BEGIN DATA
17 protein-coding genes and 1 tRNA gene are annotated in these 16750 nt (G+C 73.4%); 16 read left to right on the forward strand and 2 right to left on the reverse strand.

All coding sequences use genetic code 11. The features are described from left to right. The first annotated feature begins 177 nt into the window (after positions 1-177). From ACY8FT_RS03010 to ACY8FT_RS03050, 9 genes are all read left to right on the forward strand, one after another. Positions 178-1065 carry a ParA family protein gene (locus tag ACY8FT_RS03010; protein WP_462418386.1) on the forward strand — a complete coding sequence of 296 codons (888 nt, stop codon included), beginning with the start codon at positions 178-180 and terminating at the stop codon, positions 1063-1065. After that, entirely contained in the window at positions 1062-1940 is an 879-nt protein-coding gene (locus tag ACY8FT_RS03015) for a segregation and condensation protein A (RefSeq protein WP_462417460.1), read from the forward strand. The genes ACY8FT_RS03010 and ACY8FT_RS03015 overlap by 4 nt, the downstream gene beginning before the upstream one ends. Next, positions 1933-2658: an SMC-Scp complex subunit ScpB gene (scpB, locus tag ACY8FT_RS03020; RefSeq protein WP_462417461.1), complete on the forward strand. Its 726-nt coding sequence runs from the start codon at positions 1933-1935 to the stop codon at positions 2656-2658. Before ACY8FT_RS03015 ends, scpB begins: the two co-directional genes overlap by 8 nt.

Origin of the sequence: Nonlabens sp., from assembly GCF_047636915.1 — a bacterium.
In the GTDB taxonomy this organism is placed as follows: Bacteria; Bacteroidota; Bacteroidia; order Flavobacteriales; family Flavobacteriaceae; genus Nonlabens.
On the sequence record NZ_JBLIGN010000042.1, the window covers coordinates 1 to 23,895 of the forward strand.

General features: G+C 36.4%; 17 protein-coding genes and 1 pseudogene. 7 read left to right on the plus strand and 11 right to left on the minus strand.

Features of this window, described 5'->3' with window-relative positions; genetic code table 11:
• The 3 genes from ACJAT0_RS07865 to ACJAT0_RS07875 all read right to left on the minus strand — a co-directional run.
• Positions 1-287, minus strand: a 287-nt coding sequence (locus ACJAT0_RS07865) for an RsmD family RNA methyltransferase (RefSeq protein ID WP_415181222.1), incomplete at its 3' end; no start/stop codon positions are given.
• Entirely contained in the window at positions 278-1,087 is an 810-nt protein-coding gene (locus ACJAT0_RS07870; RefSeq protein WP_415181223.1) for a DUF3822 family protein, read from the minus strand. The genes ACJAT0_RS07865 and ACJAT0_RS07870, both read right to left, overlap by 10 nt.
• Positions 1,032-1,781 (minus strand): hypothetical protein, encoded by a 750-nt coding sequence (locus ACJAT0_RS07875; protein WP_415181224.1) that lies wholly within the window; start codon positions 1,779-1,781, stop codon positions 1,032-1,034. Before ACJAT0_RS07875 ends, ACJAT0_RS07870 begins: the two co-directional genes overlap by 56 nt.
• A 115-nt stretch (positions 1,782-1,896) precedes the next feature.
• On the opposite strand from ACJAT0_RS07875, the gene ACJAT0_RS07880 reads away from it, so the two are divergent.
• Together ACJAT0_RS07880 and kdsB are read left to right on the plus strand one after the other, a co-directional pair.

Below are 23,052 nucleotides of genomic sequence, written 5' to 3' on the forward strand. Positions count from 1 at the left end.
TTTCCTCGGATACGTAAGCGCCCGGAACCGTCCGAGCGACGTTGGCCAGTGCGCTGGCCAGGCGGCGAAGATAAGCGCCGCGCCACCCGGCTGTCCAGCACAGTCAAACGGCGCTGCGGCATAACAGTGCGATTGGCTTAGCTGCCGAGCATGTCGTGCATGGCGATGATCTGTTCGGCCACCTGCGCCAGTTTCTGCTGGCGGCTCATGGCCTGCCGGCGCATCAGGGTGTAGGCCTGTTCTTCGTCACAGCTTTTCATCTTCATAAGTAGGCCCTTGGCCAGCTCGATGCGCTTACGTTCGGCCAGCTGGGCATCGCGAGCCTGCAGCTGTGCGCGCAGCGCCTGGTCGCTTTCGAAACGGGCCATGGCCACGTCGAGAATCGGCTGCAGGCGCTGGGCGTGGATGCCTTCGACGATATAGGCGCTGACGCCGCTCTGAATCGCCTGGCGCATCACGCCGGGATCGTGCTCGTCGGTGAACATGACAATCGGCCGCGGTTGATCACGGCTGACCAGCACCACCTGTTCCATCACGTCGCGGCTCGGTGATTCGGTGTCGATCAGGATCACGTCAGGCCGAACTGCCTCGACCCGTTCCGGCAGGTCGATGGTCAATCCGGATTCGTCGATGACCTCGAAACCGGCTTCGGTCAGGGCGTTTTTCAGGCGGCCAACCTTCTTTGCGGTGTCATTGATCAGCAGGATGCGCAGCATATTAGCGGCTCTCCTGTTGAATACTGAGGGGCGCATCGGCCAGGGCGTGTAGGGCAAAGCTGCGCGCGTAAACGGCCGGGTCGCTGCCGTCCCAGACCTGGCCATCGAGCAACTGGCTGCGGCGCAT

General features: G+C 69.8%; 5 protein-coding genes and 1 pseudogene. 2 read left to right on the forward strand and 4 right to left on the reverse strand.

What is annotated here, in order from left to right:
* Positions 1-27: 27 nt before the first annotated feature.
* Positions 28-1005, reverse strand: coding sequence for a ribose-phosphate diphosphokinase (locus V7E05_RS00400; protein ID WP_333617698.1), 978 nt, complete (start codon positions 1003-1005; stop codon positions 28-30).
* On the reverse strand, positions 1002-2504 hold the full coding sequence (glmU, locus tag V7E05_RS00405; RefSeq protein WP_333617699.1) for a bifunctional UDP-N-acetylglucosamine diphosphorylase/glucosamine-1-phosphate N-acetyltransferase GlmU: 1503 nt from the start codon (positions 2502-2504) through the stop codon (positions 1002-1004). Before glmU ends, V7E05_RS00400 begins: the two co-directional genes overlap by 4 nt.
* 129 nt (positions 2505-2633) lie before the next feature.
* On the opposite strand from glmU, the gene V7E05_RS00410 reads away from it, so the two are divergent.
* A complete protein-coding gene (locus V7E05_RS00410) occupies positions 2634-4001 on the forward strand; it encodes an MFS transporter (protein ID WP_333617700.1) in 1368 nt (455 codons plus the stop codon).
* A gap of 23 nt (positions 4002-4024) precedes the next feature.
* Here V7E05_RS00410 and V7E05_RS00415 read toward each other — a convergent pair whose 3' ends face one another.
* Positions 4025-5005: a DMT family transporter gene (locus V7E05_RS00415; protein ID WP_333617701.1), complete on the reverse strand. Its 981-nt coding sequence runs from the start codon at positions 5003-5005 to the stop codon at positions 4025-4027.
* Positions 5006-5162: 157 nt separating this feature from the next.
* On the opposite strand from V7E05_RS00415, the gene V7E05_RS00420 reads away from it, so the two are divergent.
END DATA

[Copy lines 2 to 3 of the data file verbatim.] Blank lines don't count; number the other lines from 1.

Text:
All coding sequences use genetic code 11. The features are described from left to right. The first annotated feature begins 177 nt into the window (after positions 1-177). From ACY8FT_RS03010 to ACY8FT_RS03050, 9 genes are all read left to right on the forward strand, one after another. Positions 178-1065 carry a ParA family protein gene (locus tag ACY8FT_RS03010; protein WP_462418386.1) on the forward strand — a complete coding sequence of 296 codons (888 nt, stop codon included), beginning with the start codon at positions 178-180 and terminating at the stop codon, positions 1063-1065. After that, entirely contained in the window at positions 1062-1940 is an 879-nt protein-coding gene (locus tag ACY8FT_RS03015) for a segregation and condensation protein A (RefSeq protein WP_462417460.1), read from the forward strand. The genes ACY8FT_RS03010 and ACY8FT_RS03015 overlap by 4 nt, the downstream gene beginning before the upstream one ends. Next, positions 1933-2658: an SMC-Scp complex subunit ScpB gene (scpB, locus tag ACY8FT_RS03020; RefSeq protein WP_462417461.1), complete on the forward strand. Its 726-nt coding sequence runs from the start codon at positions 1933-1935 to the stop codon at positions 2656-2658. Before ACY8FT_RS03015 ends, scpB begins: the two co-directional genes overlap by 8 nt.

Origin of the sequence: Nonlabens sp., from assembly GCF_047636915.1 — a bacterium.